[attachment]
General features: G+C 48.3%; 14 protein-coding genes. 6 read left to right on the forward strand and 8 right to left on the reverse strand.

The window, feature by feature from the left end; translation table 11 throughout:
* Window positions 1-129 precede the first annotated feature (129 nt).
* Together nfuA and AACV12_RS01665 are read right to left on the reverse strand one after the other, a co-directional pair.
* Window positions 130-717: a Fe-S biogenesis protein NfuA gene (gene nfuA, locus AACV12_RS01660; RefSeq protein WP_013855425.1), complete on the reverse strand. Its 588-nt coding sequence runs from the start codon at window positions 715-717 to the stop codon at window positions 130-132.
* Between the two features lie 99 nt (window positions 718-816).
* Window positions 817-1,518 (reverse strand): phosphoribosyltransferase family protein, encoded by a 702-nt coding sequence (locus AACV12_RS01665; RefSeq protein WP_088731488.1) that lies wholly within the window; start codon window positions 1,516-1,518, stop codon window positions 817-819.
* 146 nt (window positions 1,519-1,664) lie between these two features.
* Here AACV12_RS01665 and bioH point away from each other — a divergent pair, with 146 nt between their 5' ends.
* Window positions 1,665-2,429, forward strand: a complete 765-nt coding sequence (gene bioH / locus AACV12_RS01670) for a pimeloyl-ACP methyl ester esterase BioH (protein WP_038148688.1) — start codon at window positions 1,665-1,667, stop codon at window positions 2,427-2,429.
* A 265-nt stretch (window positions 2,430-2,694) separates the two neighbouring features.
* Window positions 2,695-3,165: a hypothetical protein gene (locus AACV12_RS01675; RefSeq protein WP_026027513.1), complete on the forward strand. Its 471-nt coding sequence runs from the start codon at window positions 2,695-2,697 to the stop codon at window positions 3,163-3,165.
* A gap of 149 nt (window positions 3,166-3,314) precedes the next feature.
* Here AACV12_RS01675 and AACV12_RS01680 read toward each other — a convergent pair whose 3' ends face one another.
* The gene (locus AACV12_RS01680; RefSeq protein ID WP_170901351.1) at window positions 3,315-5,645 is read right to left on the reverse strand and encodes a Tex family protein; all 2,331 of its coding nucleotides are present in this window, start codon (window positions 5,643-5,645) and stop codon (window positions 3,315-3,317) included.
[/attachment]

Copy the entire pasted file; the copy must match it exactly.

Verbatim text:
General features: G+C 48.3%; 14 protein-coding genes. 6 read left to right on the forward strand and 8 right to left on the reverse strand.

The window, feature by feature from the left end; translation table 11 throughout:
* Window positions 1-129 precede the first annotated feature (129 nt).
* Together nfuA and AACV12_RS01665 are read right to left on the reverse strand one after the other, a co-directional pair.
* Window positions 130-717: a Fe-S biogenesis protein NfuA gene (gene nfuA, locus AACV12_RS01660; RefSeq protein WP_013855425.1), complete on the reverse strand. Its 588-nt coding sequence runs from the start codon at window positions 715-717 to the stop codon at window positions 130-132.
* Between the two features lie 99 nt (window positions 718-816).
* Window positions 817-1,518 (reverse strand): phosphoribosyltransferase family protein, encoded by a 702-nt coding sequence (locus AACV12_RS01665; RefSeq protein WP_088731488.1) that lies wholly within the window; start codon window positions 1,516-1,518, stop codon window positions 817-819.
* 146 nt (window positions 1,519-1,664) lie between these two features.
* Here AACV12_RS01665 and bioH point away from each other — a divergent pair, with 146 nt between their 5' ends.
* Window positions 1,665-2,429, forward strand: a complete 765-nt coding sequence (gene bioH / locus AACV12_RS01670) for a pimeloyl-ACP methyl ester esterase BioH (protein WP_038148688.1) — start codon at window positions 1,665-1,667, stop codon at window positions 2,427-2,429.
* A 265-nt stretch (window positions 2,430-2,694) separates the two neighbouring features.
* Window positions 2,695-3,165: a hypothetical protein gene (locus AACV12_RS01675; RefSeq protein WP_026027513.1), complete on the forward strand. Its 471-nt coding sequence runs from the start codon at window positions 2,695-2,697 to the stop codon at window positions 3,163-3,165.
* A gap of 149 nt (window positions 3,166-3,314) precedes the next feature.
* Here AACV12_RS01675 and AACV12_RS01680 read toward each other — a convergent pair whose 3' ends face one another.
* The gene (locus AACV12_RS01680; RefSeq protein ID WP_170901351.1) at window positions 3,315-5,645 is read right to left on the reverse strand and encodes a Tex family protein; all 2,331 of its coding nucleotides are present in this window, start codon (window positions 5,643-5,645) and stop codon (window positions 3,315-3,317) included.